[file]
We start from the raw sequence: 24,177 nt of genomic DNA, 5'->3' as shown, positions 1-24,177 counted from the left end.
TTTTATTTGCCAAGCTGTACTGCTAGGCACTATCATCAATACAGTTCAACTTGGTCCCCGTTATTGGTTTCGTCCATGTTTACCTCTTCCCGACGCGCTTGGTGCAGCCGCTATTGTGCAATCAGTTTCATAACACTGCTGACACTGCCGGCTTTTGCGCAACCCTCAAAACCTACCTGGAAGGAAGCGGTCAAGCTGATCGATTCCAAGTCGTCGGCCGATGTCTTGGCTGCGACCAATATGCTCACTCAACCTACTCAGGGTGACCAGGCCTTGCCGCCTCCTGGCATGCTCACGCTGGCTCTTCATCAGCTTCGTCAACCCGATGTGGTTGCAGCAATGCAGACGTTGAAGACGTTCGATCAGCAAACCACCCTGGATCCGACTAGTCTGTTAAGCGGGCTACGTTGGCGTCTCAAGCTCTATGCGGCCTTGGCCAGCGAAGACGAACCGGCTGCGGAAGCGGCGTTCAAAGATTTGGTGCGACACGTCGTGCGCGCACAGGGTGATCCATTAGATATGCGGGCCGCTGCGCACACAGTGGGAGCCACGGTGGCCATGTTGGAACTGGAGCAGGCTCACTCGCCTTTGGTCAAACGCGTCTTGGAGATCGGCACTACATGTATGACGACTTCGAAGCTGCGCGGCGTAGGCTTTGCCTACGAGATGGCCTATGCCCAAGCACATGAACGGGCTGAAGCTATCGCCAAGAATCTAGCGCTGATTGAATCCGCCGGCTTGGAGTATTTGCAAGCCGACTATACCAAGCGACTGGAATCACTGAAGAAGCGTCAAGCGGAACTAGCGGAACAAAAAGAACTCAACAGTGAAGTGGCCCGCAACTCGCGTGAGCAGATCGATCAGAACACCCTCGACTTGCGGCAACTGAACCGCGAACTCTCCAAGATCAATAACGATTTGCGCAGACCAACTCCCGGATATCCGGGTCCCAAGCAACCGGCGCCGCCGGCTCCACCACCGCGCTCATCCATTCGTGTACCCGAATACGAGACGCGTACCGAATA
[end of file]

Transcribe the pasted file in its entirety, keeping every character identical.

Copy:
We start from the raw sequence: 24,177 nt of genomic DNA, 5'->3' as shown, positions 1-24,177 counted from the left end.
TTTTATTTGCCAAGCTGTACTGCTAGGCACTATCATCAATACAGTTCAACTTGGTCCCCGTTATTGGTTTCGTCCATGTTTACCTCTTCCCGACGCGCTTGGTGCAGCCGCTATTGTGCAATCAGTTTCATAACACTGCTGACACTGCCGGCTTTTGCGCAACCCTCAAAACCTACCTGGAAGGAAGCGGTCAAGCTGATCGATTCCAAGTCGTCGGCCGATGTCTTGGCTGCGACCAATATGCTCACTCAACCTACTCAGGGTGACCAGGCCTTGCCGCCTCCTGGCATGCTCACGCTGGCTCTTCATCAGCTTCGTCAACCCGATGTGGTTGCAGCAATGCAGACGTTGAAGACGTTCGATCAGCAAACCACCCTGGATCCGACTAGTCTGTTAAGCGGGCTACGTTGGCGTCTCAAGCTCTATGCGGCCTTGGCCAGCGAAGACGAACCGGCTGCGGAAGCGGCGTTCAAAGATTTGGTGCGACACGTCGTGCGCGCACAGGGTGATCCATTAGATATGCGGGCCGCTGCGCACACAGTGGGAGCCACGGTGGCCATGTTGGAACTGGAGCAGGCTCACTCGCCTTTGGTCAAACGCGTCTTGGAGATCGGCACTACATGTATGACGACTTCGAAGCTGCGCGGCGTAGGCTTTGCCTACGAGATGGCCTATGCCCAAGCACATGAACGGGCTGAAGCTATCGCCAAGAATCTAGCGCTGATTGAATCCGCCGGCTTGGAGTATTTGCAAGCCGACTATACCAAGCGACTGGAATCACTGAAGAAGCGTCAAGCGGAACTAGCGGAACAAAAAGAACTCAACAGTGAAGTGGCCCGCAACTCGCGTGAGCAGATCGATCAGAACACCCTCGACTTGCGGCAACTGAACCGCGAACTCTCCAAGATCAATAACGATTTGCGCAGACCAACTCCCGGATATCCGGGTCCCAAGCAACCGGCGCCGCCGGCTCCACCACCGCGCTCATCCATTCGTGTACCCGAATACGAGACGCGTACCGAATA